Online courses designed to support and facilitate high levels of teaching presence in both learners and instructors that engage learners in a variety of active, interactive, and authentic online learning activities support and facilitate RSI with the instructor. Directing learners to ask questions and interact with the instructor about course activites, such as in an online discussion forum, further supports RSI, and is a good general practice. Scheduling a specific instructor-facilitated discussion on these topics demonstrates compliance with RSI.

Refresh Your Course with These Ideas

General Suggestions

Examples

  • Team ‘teach back’ assignments. Create teams and assign (one team at a time) the task of teaching an important module concept (using a rubric) – in their format of choice. Perhaps this could be done one time per week or one time per module. The course Instructor would offer feedback to ensure information correctness. Teams would review feedback and edit as needed. The course Instructor would then share the final product with the entire class.
  • Team resource contributions. Create study teams. Give each team a blog. Team members would evaluate and submit 1-3 internet resources (websites, articles, etc) that add value (as defined in a rubric) to discussion topics and/or module topics. The Course Instructor would then comment/rate team resource contributions.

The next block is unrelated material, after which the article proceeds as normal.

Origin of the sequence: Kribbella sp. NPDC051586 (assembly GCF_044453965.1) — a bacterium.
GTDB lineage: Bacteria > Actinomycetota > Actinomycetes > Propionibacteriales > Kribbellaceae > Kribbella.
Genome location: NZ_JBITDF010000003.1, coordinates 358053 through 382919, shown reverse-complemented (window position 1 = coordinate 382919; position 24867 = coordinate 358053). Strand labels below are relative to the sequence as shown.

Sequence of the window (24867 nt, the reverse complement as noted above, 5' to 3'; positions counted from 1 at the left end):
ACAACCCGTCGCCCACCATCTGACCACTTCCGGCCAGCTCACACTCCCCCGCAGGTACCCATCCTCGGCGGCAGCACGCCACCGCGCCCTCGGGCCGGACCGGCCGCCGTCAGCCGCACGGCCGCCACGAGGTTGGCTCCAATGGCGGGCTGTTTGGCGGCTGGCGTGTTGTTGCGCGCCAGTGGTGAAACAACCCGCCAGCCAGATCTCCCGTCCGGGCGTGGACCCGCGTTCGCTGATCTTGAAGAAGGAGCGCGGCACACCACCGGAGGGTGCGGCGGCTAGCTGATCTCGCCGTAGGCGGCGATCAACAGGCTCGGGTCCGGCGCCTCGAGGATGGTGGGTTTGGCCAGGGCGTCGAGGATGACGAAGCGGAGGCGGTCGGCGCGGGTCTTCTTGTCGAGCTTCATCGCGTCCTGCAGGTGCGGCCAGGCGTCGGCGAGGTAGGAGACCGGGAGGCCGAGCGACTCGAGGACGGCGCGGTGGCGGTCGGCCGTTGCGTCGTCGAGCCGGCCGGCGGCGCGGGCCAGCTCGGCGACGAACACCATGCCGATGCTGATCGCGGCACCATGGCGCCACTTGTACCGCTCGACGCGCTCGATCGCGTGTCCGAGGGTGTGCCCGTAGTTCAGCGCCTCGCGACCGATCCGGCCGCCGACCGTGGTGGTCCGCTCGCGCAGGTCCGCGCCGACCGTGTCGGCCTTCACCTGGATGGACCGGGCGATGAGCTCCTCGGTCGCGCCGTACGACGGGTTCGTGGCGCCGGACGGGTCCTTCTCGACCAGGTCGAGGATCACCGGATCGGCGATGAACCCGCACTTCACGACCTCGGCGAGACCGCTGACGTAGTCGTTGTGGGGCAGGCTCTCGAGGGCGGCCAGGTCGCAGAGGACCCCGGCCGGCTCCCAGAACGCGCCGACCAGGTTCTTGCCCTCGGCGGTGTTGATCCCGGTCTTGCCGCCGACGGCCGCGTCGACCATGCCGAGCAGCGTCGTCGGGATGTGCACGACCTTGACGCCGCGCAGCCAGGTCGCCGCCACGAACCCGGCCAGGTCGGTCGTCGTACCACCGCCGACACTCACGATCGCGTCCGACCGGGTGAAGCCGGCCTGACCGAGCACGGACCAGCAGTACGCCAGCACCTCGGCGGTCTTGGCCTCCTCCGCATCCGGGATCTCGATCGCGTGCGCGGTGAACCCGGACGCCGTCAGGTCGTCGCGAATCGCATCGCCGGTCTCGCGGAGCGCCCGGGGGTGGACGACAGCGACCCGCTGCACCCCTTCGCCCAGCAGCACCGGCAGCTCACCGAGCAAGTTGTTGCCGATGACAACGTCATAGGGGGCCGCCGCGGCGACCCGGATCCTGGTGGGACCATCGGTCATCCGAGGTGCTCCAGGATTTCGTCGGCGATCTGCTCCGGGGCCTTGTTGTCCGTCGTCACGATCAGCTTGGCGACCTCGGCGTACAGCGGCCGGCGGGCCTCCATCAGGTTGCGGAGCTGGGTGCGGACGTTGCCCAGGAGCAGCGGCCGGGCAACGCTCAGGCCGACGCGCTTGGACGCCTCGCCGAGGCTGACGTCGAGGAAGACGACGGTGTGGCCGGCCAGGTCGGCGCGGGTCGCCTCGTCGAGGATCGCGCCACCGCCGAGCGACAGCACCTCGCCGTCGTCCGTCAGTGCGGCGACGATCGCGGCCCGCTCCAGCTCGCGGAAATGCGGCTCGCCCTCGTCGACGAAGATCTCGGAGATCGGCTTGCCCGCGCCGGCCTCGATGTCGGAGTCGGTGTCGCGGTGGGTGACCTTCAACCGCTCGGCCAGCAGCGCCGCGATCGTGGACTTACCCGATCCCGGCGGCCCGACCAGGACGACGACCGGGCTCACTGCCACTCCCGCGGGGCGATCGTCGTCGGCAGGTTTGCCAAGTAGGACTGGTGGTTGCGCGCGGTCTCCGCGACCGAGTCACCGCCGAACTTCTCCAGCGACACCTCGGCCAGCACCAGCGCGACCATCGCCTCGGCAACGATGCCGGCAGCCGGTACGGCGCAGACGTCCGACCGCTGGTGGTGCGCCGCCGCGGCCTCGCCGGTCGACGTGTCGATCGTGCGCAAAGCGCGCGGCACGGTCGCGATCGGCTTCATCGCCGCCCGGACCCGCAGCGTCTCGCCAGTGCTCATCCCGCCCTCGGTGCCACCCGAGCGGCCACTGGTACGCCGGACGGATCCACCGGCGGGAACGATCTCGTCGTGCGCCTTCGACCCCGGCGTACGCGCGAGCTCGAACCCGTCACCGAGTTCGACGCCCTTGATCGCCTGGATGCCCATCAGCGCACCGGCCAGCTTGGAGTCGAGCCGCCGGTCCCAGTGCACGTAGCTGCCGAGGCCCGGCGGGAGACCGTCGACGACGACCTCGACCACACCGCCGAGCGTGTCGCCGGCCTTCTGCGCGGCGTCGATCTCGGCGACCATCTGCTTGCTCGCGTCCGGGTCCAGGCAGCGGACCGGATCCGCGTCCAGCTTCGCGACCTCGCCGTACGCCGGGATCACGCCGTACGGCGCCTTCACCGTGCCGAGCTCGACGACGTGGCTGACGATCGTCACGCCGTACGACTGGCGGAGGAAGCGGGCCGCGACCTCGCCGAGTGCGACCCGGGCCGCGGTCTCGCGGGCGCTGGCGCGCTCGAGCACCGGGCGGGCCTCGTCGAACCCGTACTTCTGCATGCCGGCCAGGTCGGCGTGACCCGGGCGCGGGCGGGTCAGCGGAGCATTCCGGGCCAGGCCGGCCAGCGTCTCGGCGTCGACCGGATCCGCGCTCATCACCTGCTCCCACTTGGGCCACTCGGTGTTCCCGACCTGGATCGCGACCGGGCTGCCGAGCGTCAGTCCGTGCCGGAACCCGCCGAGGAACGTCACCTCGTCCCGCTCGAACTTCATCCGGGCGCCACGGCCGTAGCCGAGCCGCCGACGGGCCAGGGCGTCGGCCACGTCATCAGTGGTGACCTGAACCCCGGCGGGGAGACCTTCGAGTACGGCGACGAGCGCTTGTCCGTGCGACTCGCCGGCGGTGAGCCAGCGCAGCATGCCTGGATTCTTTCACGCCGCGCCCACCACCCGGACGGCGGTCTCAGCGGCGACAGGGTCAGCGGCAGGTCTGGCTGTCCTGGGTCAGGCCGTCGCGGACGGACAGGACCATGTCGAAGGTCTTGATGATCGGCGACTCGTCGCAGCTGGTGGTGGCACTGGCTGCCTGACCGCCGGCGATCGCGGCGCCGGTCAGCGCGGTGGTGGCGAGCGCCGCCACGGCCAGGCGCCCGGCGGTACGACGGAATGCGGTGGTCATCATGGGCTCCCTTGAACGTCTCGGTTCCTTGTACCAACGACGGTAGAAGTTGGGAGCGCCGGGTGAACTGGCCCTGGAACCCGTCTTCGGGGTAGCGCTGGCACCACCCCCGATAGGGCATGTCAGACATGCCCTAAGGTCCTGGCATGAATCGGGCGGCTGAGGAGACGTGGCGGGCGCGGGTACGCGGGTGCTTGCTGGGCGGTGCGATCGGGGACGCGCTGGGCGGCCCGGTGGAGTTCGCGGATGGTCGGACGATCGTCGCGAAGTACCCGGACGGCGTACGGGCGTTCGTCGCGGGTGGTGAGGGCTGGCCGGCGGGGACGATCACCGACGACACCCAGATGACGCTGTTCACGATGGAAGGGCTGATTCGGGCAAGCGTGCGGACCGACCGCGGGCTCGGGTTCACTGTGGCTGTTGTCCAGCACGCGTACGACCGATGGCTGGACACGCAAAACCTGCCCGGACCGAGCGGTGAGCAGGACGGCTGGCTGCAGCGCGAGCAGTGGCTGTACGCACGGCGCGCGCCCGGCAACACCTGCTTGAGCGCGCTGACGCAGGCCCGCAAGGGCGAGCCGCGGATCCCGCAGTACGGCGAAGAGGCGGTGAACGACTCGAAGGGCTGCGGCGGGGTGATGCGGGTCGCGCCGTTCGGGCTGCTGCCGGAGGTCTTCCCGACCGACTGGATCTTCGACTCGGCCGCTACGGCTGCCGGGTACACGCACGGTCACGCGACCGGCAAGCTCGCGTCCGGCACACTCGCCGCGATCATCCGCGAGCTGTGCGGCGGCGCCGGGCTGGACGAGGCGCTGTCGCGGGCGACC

• Provide opportunities for social annotation or collaborative bookmarking (e.g., use diigo, or Hypothes.is – to enable your learners to annotate, contribute and comment on additional resources), comment areas, and discussion forums (in text or media) associated with resources and other content.

Explore More Refreshing Ideas from the Teaching Online Pedagogical Repository (TOPR) at the University of Central Florida (UCF)

These Pedagogical Practice from TOPR explore methods and approaches to integrating engaging resources and activities into your online course content to benefit learner success.

Convert Course Materials into an Instructional Simulation Using Gaming Elements
In an online course, a frequent criticism is that PowerPoint’s are poorly designed and critical supporting information is often missing (with no presenter to fill in the blanks!) (Elder, 2009). On the other hand, instructional simulations combine multimedia elements (i.e. sound, images, video, etc) to represent (simulate) particular aspects of an actual situation (Hays, 2006). (Read more …)
Convert PowerPoint Presentations into Wiki Pages for Online Delivery
While PowerPoint presentations can be effective when used as a visual aid to support the messages presented face-to-face, they are typically not as effective when viewed in a fully online environment where the instructor is absent. It is difficult to include enough context to the slides without adding excessive text (Shank, 2012). (Read more …)
Use Academic Challenges and Experiential Missions to Provide Learner Choice and Engage Learners In Online Course Activities